clinical presentation of patients with symptomatic

Clinical Presentation of Patients with Symptomatic Anterior Hip - PDF document

See discussions, stats, and author profiles for this publication at: Clinical Presentation of Patients with Symptomatic Anterior Hip Impingement Article in Clinical Orthopaedics and Related

  1. See discussions, stats, and author profiles for this publication at: Clinical Presentation of Patients with Symptomatic Anterior Hip Impingement Article in Clinical Orthopaedics and Related Research · February 2009 DOI: 10.1007/s11999-008-0680-y · Source: PubMed CITATIONS READS 313 974 6 authors , including: Devyani Hunt Marcie Harris-Hayes Washington University in St. Louis Washington University in St. Louis 29 PUBLICATIONS 923 CITATIONS 55 PUBLICATIONS 2,051 CITATIONS SEE PROFILE SEE PROFILE Heidi Prather Washington University in St. Louis 121 PUBLICATIONS 2,210 CITATIONS SEE PROFILE Some of the authors of this publication are also working on these related projects: Hip and Lumbar Spine Physical Examination Findings in People Presenting With Low Back Pain With or Without Lower Extremity Pain View project Movement Pattern Training in People with Intra-articular, Prearthritic Hip Disorders View project All content following this page was uploaded by Heidi Prather on 16 May 2014. The user has requested enhancement of the downloaded file.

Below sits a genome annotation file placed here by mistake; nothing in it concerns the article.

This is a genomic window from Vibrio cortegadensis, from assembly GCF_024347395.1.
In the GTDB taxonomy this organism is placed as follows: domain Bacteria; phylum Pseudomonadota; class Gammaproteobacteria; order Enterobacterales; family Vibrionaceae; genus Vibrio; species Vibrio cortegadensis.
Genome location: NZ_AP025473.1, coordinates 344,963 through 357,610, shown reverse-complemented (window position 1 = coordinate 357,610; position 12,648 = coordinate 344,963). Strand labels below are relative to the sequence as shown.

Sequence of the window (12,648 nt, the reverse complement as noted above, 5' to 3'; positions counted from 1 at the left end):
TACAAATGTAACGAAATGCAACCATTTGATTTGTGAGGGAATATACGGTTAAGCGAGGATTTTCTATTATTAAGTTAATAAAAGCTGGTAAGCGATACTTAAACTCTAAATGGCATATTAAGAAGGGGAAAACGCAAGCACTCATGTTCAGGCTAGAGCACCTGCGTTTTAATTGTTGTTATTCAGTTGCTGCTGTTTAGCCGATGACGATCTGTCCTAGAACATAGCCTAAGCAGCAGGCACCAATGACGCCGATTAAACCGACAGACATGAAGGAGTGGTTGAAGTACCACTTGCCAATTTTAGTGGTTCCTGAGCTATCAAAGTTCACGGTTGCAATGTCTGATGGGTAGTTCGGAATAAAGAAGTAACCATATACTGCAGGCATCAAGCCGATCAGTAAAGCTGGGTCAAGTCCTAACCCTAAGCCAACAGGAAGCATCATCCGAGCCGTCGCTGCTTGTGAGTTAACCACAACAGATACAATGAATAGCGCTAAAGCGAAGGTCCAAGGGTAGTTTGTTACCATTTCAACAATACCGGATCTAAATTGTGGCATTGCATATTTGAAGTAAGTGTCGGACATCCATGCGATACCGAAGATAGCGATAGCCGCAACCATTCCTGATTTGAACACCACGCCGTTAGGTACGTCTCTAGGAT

2. Clin Orthop Relat Res (2009) 467:638–644 DOI 10.1007/s11999-008-0680-y SYMPOSIUM: FEMOROACETABULAR IMPINGEMENT: CURRENT STATUS OF DIAGNOSIS AND TREATMENT Clinical Presentation of Patients with Symptomatic Anterior Hip Impingement John C. Clohisy MD, Evan R. Knaus DO, Devyani M. Hunt MD, John M. Lesher MD, Marcie Harris-Hayes PT, Heidi Prather DO Published online: 7 January 2009 � The Association of Bone and Joint Surgeons 2008 Abstract Femoroacetabular impingement (FAI) is con- completed demographic and validated hip questionnaires sidered a cause of labrochondral disease and secondary (Baecke et al., SF-12, Modified Harris hip, and UCLA osteoarthritis. Nevertheless, the clinical syndrome associ- activity score). The average patient age was 35 years and ated with FAI is not fully characterized. We determined the 57% were male. Symptom onset was commonly insidious clinical history, functional status, activity status, and (65%) and activity-related. Pain occurred predominantly in physical examination findings that characterize FAI. We the groin (83%). The mean time from symptom onset to prospectively evaluated 51 patients (52 hips) with symp- definitive diagnosis was 3.1 years. Patients were evaluated tomatic FAI. Evaluation of the clinical history, physical by an average 4.2 healthcare providers prior to diagnosis exam, and previous treatments was performed. Patients and inaccurate diagnoses were common. Thirteen percent had unsuccessful surgery at another anatomic site. On exam, 88% of the hips were painful with the anterior Each author certifies that he or she has no commercial associations impingement test. Hip flexion and internal rotation in (eg, consultancies, stock ownership, equity interest, patent/licensing flexion were limited to an average 97 � and 9 � , respectively. arrangements, etc) that might pose a conflict of interest in connection The patients were relatively active, yet demonstrated with the submitted article. Partial support was received from a restrictions of function and overall health. These data may Zimmer Clinical Research Grant (JCC). This work was supported in part by Award Number UL1RR024992 from the National Center for facilitate diagnosis of this disorder. Research Resources (JCC). The content is solely the responsibility of Level of Evidence: Level II, diagnostic study. See the the authors and does not necessarily represent the official views of the Guidelines for Authors for a complete description of levels National Center for Research Resources or the National Institutes of Health. This work was also supported in part by the Curing Hip of evidence. Disease Fund (JCC). Each author certifies that his or her institution has approved the human protocol for this investigation and that all investigations were Introduction conducted in conformity with ethical principles of research, and that informed consent for participation in the study was obtained. Femoroacetabular impingement (FAI) results from mor- J. C. Clohisy ( & ) phological abnormalities of the proximal femur and/or Department of Orthopaedic Surgery, Washington University acetabulum which produce abnormal abutment of the School of Medicine, One Barnes-Jewish Plaza, Suite 11300 West acetabular rim and femoral head-neck junction [2, 3, 10, Pavilion, Campus Box 8233, St. Louis, MO 63110, USA e-mail: 15, 17, 24, 29]. This mechanical abutment is most pro- nounced with hip flexion and internal rotation, and can be E. R. Knaus, D. M. Hunt, J. M. Lesher, H. Prather associated with pain, articular cartilage disease, labral Physical Medicine and Rehabilitation Section of the Department abnormalities, and progressive secondary osteoarthritis [10, of Orthopaedic Surgery, Washington University School of Medicine, St. Louis, MO, USA 17, 24]. FAI can be classified into two broad categories, namely cam (femoral-based) and pincer (acetabular-based). M. Harris-Hayes These can occur alone or in combination [2]. Typically, Program in Physical Therapy, Washington University School FAI affects young, active patients and is now recognized as of Medicine, St. Louis, MO, USA 123

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